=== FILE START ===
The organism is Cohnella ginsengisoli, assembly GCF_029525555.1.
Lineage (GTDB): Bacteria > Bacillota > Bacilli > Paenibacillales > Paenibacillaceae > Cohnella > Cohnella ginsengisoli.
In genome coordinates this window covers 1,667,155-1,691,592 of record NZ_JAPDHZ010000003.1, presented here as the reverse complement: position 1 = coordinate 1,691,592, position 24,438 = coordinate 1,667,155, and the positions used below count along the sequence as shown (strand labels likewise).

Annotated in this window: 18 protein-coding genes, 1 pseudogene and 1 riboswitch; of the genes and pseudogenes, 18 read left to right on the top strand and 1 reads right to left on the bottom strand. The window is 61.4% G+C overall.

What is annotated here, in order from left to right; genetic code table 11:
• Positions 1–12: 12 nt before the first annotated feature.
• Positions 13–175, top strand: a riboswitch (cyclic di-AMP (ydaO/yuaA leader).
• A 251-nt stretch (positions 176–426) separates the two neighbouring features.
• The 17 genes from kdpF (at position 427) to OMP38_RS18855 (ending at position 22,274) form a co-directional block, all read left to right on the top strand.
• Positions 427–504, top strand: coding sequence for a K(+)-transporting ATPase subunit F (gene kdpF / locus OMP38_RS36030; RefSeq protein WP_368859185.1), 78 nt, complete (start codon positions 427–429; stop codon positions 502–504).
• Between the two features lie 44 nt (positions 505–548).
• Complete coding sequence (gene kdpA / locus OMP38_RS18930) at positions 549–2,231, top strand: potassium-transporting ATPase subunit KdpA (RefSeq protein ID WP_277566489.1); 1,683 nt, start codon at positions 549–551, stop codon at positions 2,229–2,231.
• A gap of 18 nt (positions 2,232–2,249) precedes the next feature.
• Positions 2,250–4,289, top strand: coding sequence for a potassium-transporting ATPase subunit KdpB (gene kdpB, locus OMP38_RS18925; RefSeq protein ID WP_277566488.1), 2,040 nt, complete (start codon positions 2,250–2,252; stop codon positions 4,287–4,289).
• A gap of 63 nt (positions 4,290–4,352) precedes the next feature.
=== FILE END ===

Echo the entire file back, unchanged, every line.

The organism is Cohnella ginsengisoli, assembly GCF_029525555.1.
Lineage (GTDB): Bacteria > Bacillota > Bacilli > Paenibacillales > Paenibacillaceae > Cohnella > Cohnella ginsengisoli.
In genome coordinates this window covers 1,667,155-1,691,592 of record NZ_JAPDHZ010000003.1, presented here as the reverse complement: position 1 = coordinate 1,691,592, position 24,438 = coordinate 1,667,155, and the positions used below count along the sequence as shown (strand labels likewise).

Annotated in this window: 18 protein-coding genes, 1 pseudogene and 1 riboswitch; of the genes and pseudogenes, 18 read left to right on the top strand and 1 reads right to left on the bottom strand. The window is 61.4% G+C overall.

What is annotated here, in order from left to right; genetic code table 11:
• Positions 1–12: 12 nt before the first annotated feature.
• Positions 13–175, top strand: a riboswitch (cyclic di-AMP (ydaO/yuaA leader).
• A 251-nt stretch (positions 176–426) separates the two neighbouring features.
• The 17 genes from kdpF (at position 427) to OMP38_RS18855 (ending at position 22,274) form a co-directional block, all read left to right on the top strand.
• Positions 427–504, top strand: coding sequence for a K(+)-transporting ATPase subunit F (gene kdpF / locus OMP38_RS36030; RefSeq protein WP_368859185.1), 78 nt, complete (start codon positions 427–429; stop codon positions 502–504).
• Between the two features lie 44 nt (positions 505–548).
• Complete coding sequence (gene kdpA / locus OMP38_RS18930) at positions 549–2,231, top strand: potassium-transporting ATPase subunit KdpA (RefSeq protein ID WP_277566489.1); 1,683 nt, start codon at positions 549–551, stop codon at positions 2,229–2,231.
• A gap of 18 nt (positions 2,232–2,249) precedes the next feature.
• Positions 2,250–4,289, top strand: coding sequence for a potassium-transporting ATPase subunit KdpB (gene kdpB, locus OMP38_RS18925; RefSeq protein ID WP_277566488.1), 2,040 nt, complete (start codon positions 2,250–2,252; stop codon positions 4,287–4,289).
• A gap of 63 nt (positions 4,290–4,352) precedes the next feature.